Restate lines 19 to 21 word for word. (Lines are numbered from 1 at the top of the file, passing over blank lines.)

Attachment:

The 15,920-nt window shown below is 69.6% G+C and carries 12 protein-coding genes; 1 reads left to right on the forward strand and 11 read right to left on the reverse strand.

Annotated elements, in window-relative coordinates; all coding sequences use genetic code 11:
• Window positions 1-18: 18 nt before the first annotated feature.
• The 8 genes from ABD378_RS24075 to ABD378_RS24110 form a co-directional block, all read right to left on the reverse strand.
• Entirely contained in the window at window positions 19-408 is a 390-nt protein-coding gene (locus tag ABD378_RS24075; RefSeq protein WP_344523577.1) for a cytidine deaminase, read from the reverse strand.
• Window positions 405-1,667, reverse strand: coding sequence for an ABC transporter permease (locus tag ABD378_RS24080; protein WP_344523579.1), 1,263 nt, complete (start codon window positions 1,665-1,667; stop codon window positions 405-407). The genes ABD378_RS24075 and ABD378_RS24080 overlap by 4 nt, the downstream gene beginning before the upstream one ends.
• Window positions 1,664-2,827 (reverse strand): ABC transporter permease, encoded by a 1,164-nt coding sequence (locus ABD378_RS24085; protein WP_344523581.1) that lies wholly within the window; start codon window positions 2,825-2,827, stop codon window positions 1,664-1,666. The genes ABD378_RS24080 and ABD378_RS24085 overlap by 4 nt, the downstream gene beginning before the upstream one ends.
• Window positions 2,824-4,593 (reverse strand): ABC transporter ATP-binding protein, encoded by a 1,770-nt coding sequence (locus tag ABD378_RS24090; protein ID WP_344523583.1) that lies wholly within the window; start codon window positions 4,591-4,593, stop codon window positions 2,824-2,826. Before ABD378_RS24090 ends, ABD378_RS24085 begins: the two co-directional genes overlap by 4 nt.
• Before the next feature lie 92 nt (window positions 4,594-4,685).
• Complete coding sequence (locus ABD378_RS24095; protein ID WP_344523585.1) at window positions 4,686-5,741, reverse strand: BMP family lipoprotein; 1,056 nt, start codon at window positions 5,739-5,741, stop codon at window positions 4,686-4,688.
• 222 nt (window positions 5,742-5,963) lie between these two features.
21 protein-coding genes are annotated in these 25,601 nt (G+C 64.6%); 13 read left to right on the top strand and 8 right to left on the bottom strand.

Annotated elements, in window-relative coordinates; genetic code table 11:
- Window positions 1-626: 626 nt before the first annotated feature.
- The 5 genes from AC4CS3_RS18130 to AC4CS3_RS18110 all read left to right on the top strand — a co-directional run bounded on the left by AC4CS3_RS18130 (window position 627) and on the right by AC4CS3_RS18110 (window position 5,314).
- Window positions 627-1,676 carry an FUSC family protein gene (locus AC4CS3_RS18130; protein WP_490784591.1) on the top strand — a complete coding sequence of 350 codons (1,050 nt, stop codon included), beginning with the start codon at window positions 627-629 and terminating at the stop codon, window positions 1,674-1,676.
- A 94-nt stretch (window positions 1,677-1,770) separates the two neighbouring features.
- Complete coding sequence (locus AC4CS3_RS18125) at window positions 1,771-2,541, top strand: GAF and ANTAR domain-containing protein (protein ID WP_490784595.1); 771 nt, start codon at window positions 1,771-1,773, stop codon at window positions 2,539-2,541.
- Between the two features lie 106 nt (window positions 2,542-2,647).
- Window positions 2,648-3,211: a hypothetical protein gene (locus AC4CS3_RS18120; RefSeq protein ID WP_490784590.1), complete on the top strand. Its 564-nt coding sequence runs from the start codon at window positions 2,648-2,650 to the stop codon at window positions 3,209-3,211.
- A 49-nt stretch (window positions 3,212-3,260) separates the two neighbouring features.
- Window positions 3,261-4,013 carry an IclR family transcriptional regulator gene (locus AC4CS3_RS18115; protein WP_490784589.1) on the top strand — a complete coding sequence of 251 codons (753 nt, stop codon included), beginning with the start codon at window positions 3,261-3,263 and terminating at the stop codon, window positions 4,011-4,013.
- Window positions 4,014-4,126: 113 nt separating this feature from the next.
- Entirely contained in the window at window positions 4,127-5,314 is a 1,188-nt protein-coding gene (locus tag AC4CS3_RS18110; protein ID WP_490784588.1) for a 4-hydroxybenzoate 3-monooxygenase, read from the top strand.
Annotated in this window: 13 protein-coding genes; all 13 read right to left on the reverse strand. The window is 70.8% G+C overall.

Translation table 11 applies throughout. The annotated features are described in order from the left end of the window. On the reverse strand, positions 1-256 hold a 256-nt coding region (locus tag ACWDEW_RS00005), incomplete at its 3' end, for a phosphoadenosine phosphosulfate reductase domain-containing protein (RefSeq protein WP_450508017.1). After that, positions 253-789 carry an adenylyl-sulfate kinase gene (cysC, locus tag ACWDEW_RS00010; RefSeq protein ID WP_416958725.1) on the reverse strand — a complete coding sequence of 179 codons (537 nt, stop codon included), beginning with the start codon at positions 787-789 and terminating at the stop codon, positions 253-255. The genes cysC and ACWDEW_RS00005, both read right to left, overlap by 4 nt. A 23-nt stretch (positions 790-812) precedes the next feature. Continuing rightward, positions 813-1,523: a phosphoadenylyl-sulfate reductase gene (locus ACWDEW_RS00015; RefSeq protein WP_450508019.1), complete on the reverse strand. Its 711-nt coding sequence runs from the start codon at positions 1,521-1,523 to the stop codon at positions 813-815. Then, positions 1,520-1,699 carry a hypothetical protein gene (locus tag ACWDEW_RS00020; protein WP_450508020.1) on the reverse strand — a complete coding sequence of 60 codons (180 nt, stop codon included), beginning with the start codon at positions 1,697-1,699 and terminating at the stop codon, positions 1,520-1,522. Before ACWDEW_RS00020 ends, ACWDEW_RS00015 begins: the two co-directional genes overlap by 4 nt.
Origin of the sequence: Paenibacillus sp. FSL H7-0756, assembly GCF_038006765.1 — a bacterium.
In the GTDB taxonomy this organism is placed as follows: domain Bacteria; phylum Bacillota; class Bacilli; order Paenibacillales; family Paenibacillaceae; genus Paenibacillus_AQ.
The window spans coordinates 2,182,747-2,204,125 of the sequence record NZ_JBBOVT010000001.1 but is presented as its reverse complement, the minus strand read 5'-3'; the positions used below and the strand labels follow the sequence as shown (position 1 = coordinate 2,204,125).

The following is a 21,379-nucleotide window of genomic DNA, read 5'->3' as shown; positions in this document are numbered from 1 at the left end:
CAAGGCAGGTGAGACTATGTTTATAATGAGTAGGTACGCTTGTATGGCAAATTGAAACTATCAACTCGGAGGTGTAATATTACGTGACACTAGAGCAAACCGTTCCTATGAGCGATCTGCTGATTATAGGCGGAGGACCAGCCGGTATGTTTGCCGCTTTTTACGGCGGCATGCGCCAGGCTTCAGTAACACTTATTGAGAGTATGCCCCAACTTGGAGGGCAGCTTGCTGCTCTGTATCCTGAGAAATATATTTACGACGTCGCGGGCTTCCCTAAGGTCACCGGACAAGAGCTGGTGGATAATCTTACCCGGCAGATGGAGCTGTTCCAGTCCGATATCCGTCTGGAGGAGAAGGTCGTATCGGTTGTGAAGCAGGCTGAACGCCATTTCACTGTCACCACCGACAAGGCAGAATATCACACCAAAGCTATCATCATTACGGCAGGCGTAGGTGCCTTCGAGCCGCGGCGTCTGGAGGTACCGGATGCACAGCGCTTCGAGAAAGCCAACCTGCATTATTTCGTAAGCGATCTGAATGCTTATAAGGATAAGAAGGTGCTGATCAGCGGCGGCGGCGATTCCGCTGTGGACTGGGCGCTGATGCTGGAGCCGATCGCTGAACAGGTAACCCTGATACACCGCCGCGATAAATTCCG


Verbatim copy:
- Between the two features lie 106 nt (window positions 2,542-2,647).
- Window positions 2,648-3,211: a hypothetical protein gene (locus AC4CS3_RS18120; RefSeq protein ID WP_490784590.1), complete on the top strand. Its 564-nt coding sequence runs from the start codon at window positions 2,648-2,650 to the stop codon at window positions 3,209-3,211.
- A 49-nt stretch (window positions 3,212-3,260) separates the two neighbouring features.